Consider these nitrogen management tips for row rice

Jarrod Hardke, University of Arkansas

DR. JARROD HARDKE
ARKANSAS
Asst. Professor/Rice Extension
Agronomist
University of Arkansas Cooperative
Extension Service
jhardke@uaex.edu

Arkansas appears headed toward a further increase in furrow-irrigated rice acres in 2019. This production practice is finding a substantial rotational fit for growers to save on land management costs, primarily associated with expenses related to tillage.

Ultimately, there are some important management considerations that go with this unique and evolving production practice compared to our traditional delayed-flood rice management. While we can save on some land management and rotational costs, we should also be prepared for a potential increase in input costs related to nitrogen (N) fertility and pest management.

Preliminary N management research in Arkansas has focused primarily on hybrid cultivars due to their blast-resistance and stress-tolerance packages, which make them more suitable for this system where increased stresses are expected. However, pureline varieties can be grown in this system but with an increased risk.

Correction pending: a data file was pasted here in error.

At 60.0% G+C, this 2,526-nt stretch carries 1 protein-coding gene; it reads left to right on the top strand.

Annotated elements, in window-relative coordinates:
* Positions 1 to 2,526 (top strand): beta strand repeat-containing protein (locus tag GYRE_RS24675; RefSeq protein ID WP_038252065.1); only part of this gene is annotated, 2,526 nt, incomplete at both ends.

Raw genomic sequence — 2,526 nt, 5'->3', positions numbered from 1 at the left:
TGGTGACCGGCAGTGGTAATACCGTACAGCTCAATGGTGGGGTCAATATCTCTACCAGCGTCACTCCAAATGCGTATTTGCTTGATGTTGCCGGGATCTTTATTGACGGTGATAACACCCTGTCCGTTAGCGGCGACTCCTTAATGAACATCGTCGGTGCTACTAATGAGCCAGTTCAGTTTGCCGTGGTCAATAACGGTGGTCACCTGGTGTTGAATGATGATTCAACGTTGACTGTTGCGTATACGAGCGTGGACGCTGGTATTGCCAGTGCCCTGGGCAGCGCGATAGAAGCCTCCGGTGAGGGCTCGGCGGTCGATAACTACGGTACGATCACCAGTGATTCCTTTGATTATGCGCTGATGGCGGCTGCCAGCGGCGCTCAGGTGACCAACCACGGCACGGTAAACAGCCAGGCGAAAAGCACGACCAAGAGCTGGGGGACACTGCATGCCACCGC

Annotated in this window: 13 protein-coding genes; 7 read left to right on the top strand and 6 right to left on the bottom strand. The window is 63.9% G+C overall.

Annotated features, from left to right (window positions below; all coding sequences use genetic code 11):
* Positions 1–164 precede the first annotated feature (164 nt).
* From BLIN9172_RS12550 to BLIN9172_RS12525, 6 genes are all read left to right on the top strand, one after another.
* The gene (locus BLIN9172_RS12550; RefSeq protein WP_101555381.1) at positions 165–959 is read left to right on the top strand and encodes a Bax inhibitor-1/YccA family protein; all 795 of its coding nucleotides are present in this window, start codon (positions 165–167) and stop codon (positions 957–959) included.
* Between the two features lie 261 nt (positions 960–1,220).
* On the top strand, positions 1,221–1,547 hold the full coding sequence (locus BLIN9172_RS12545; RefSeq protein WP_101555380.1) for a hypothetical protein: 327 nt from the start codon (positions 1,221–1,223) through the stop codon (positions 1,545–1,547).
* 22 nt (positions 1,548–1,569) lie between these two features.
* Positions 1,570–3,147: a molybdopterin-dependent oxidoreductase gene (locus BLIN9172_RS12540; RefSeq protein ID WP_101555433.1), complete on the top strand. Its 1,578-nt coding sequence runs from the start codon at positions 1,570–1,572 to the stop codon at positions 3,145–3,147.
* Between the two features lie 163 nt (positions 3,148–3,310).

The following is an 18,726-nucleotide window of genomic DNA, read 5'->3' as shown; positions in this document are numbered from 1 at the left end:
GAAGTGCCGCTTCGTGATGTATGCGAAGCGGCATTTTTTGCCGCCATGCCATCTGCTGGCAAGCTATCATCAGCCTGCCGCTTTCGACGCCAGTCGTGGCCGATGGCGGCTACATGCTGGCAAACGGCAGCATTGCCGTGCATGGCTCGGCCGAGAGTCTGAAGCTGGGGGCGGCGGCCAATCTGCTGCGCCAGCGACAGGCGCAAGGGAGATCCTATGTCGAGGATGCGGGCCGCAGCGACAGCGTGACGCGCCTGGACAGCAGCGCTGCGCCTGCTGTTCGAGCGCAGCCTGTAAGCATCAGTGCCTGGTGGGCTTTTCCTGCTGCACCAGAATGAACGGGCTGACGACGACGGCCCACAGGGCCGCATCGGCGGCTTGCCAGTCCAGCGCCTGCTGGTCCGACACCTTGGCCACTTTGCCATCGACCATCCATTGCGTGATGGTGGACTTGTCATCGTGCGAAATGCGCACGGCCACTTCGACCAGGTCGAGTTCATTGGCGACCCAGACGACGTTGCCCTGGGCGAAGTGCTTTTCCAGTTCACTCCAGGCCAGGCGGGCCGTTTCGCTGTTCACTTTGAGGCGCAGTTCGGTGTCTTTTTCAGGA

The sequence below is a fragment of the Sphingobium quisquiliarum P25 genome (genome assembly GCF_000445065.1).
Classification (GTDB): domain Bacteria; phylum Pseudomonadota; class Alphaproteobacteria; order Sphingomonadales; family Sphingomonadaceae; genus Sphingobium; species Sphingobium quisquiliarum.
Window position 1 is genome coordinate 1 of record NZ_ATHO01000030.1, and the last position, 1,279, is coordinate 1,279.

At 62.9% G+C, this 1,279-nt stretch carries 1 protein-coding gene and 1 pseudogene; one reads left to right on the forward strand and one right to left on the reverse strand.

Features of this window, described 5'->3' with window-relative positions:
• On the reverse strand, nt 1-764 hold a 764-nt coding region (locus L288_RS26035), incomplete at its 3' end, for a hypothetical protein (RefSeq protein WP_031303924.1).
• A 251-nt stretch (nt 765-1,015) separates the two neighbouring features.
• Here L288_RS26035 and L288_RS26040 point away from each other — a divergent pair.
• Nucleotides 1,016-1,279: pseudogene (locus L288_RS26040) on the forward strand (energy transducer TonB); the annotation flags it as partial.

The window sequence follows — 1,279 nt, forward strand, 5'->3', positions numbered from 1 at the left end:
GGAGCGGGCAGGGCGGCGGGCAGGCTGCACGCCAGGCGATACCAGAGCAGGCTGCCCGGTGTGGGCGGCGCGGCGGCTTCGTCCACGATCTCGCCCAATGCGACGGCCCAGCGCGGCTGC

To date, our N trials for furrow-irrigated hybrid rice show that a number of strategies are viable options. We can go with the “spoon-feed” approach where we make four applications of 45 pounds of N every seven days beginning at the five-leaf stage. This has been a traditional approach that continues to work well.

However, the most consistent N strategy has been to apply 50 percent of typical preflood N rates at the five-leaf stage followed by the other 50 percent 10-14 days later, and then follow that with an additional 45 pounds of N about seven days later.

On loamy soils with a normal preflood N rate of 120 pounds N per acre, this means 60 pounds N at five-leaf, 60 pounds 10-14 days later and 45 pounds seven days later. On clayey soils with a normal preflood rate of 150 pounds N per acre, we simply adjust to a 75 followed by 75 followed by 45 approach.

Sometimes the additional 45 pounds of N in the last application is not needed to maximize yield. This is why we recommend establishing a GreenSeeker reference plot in the upper and lower sections of the field to evaluate the need for this final application. Without these reference plots to assist in determining the rice plants N status, it is recommended you automatically make the application.